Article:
Between summer and family plans, ministry, and a significant writing project, I have had difficulty carving out time to post. However, I am now back to looking at why I hold to the view of the end-times called Amillennialism. In my previous posts I explained that this change in stance is what led to my relinquishing my ordination with the Evangelical Free Church Of America, I gave an overview of the main seventeen reasons why I now affirm this position, and I also looked more in depth at the first two of those reasons.
This brings us to the third reason why I am an amillennialist: The only mention of a 1,000 year reign of Jesus Christ in the Bible is found in Revelation 20:1-6. That text is best understood in the context of the book of Revelation to refer to a reign of Christ in heaven with saints who have died—and this during the age between his first and second comings (in other words, right now). In other words, the best understanding of this passage is the one set forth by amillennialists.
Here is what we read in Revelation 20:1-6:
Then I saw an angel coming down from heaven, holding in his hand the key to the bottomless pit and a great chain. 2 And he seized the dragon, that ancient serpent, who is the devil and Satan, and bound him for a thousand years, 3 and threw him into the pit, and shut it and sealed it over him, so that he might not deceive the nations any longer, until the thousand years were ended. After that he must be released for a little while.
4 Then I saw thrones, and seated on them were those to whom the authority to judge was committed. Also I saw the souls of those who had been beheaded for the testimony of Jesus and for the word of God, and those who had not worshiped the beast or its image and had not received its mark on their foreheads or their hands. They came to life and reigned with Christ for a thousand years. 5 The rest of the dead did not come to life until the thousand years were ended. This is the first resurrection. 6 Blessed and holy is the one who shares in the first resurrection! Over such the second death has no power, but they will be priests of God and of Christ, and they will reign with him for a thousand years. (emphasis added)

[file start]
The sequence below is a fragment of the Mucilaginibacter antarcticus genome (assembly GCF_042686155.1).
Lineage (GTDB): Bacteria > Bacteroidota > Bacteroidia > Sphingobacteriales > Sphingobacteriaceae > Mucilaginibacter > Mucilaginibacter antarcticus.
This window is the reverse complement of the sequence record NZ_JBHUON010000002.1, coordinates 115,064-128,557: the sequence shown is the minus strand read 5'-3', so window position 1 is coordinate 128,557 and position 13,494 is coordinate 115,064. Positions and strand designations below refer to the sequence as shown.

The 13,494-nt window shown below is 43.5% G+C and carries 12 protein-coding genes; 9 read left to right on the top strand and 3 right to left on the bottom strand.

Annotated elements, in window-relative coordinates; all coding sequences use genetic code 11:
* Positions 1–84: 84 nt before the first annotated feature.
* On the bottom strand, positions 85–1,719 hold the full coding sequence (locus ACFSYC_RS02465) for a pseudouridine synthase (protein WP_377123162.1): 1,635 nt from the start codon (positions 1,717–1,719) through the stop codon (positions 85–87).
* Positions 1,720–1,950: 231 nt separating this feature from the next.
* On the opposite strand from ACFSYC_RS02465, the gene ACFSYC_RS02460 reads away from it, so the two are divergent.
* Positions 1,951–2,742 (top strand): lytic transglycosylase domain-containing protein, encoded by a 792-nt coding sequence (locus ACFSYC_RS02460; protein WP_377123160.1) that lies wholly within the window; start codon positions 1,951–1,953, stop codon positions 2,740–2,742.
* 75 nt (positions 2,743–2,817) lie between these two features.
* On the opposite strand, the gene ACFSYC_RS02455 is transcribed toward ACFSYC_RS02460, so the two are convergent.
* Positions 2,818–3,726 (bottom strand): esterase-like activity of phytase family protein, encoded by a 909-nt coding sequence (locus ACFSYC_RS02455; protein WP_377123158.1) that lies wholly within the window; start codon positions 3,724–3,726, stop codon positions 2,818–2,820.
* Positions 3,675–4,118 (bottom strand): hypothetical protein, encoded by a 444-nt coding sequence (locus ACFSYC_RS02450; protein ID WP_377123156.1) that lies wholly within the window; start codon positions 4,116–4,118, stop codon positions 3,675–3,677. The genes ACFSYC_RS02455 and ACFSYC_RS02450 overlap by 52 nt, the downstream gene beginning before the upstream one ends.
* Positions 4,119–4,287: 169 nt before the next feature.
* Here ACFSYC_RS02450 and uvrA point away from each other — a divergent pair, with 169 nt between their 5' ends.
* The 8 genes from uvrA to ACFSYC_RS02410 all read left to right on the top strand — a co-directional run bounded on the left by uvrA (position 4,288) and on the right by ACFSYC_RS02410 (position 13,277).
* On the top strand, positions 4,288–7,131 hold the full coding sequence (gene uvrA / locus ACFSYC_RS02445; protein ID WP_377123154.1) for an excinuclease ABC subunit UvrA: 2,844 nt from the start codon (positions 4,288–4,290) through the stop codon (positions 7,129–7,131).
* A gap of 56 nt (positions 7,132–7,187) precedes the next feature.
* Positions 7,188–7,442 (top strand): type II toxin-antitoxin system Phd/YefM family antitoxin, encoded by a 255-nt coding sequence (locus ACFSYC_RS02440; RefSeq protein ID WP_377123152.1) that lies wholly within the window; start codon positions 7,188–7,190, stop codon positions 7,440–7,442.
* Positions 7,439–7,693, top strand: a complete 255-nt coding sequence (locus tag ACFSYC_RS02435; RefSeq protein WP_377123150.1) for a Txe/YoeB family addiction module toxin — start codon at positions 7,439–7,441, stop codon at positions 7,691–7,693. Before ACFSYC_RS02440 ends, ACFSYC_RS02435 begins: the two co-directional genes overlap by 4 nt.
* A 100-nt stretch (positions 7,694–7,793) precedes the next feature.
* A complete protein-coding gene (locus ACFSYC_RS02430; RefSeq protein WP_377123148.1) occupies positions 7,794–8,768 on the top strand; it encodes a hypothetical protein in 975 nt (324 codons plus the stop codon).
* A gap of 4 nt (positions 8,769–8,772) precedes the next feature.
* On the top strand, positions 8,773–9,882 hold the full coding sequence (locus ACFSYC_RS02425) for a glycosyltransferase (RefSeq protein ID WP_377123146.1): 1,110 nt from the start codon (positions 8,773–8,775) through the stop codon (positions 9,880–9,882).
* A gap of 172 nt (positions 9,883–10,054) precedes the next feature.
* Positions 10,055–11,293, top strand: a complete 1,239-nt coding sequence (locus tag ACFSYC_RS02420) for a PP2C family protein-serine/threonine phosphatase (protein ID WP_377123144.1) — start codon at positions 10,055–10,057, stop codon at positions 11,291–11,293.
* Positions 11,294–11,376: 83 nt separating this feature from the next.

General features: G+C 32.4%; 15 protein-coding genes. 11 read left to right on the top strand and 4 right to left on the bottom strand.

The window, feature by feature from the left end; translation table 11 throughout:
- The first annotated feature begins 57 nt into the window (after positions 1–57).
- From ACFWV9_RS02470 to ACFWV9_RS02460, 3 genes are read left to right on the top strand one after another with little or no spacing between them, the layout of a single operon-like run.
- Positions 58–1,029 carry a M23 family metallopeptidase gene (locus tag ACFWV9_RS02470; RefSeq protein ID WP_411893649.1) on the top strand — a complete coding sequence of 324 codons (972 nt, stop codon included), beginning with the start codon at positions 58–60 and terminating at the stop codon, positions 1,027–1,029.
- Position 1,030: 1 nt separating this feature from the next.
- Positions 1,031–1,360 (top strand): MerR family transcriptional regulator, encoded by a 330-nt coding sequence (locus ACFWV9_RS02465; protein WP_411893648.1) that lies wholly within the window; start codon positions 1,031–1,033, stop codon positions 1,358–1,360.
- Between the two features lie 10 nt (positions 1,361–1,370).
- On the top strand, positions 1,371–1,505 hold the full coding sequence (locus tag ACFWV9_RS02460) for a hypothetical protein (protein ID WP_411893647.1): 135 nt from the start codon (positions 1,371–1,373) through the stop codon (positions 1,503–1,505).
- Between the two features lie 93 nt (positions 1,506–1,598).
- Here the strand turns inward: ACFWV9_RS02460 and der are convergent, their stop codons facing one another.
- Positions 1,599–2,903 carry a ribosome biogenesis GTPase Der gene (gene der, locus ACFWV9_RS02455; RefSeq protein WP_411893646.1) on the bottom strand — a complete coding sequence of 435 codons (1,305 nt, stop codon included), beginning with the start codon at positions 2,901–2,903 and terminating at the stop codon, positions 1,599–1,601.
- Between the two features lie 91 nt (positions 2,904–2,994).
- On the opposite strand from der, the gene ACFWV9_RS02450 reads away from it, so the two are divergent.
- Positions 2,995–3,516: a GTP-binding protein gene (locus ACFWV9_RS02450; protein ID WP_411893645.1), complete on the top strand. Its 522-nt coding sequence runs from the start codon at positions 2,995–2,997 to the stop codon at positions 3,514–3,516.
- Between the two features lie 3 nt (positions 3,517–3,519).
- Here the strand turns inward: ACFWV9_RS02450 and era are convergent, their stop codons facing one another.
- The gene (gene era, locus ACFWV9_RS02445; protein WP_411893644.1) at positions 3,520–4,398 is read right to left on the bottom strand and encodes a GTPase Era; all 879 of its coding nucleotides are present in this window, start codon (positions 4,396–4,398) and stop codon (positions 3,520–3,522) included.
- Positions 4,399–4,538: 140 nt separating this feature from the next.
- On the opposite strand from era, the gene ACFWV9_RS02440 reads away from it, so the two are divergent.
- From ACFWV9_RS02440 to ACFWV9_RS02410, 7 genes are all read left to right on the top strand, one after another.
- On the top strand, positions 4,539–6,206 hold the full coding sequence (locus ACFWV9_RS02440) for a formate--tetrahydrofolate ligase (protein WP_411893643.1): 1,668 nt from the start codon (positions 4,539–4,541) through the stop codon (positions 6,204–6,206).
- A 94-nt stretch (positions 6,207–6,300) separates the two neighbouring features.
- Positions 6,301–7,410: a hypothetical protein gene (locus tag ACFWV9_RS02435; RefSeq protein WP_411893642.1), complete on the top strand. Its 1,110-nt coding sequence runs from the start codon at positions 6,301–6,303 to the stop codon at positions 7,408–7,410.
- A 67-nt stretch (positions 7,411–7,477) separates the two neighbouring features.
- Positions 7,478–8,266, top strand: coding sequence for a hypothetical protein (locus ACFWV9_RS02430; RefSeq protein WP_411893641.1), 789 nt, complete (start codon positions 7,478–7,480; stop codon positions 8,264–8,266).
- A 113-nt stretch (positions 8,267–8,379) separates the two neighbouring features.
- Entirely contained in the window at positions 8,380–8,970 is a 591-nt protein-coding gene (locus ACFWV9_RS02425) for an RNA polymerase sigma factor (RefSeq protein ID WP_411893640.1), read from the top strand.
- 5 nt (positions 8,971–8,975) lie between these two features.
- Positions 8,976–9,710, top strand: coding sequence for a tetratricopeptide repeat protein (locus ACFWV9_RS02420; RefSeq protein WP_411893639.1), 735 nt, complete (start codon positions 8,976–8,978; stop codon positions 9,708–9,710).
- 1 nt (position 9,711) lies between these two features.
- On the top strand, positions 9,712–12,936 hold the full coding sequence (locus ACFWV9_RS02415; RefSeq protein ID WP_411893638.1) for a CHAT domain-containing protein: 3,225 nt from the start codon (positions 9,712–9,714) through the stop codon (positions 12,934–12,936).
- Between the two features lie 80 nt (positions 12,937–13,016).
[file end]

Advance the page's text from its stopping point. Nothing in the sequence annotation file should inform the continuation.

I emphasized the phrases and clauses that lead people to believe this speaks of a future thousand year reign of Jesus Christ and saints on earth—thus a millennium. However, there are a number of reasons why I believe this instead refers to the reign of Jesus Christ and saints in heaven for a long period of time that spans the entire church—in other words, right now. I will spend several posts dealing with this passage since it is the main millennial passage. Presently I will look at some introductory and contextual reasons for my understanding and then in future posts we will zero in on the six verses themselves.
1. My first reason merely removes an obstacle as it reminds us that the amillennial stance is not new or strange, but has a long history in the Church. “The amillennial understanding of Revelation 20:1-6 as describing the reigning of the souls of deceased believers with Christ in heaven has good standing in the church since the days of Augustine.”
2. Premillennialists commonly assert that the millennium is a reigning of Christ on earth, as well as a reigning of believers with him on earth who have died and been raised, as well as a reigning of believers with him on earth who have not died. However his text says nothing of believers who have not died. The late theologian and scholar, Anthony Hoekema, puts it this way:
The millennium of the [premillennialists] is not the millennium described in Revelation 20:4-6…. When…we read Revelation 20:4-6 in the way [premillennialists] want us to read it, we find in the passage no reference whatever to people still living at the time the millennium begins or to people with “unresurrected bodies”…. We conclude that Revelation 20:4-6 does not describe the millennium of the [premillennialists], even when it is understood as [they] want us to understand. The [premillennial] understanding of the millennium, in other words, is not based on a literal interpretation of this most important passage.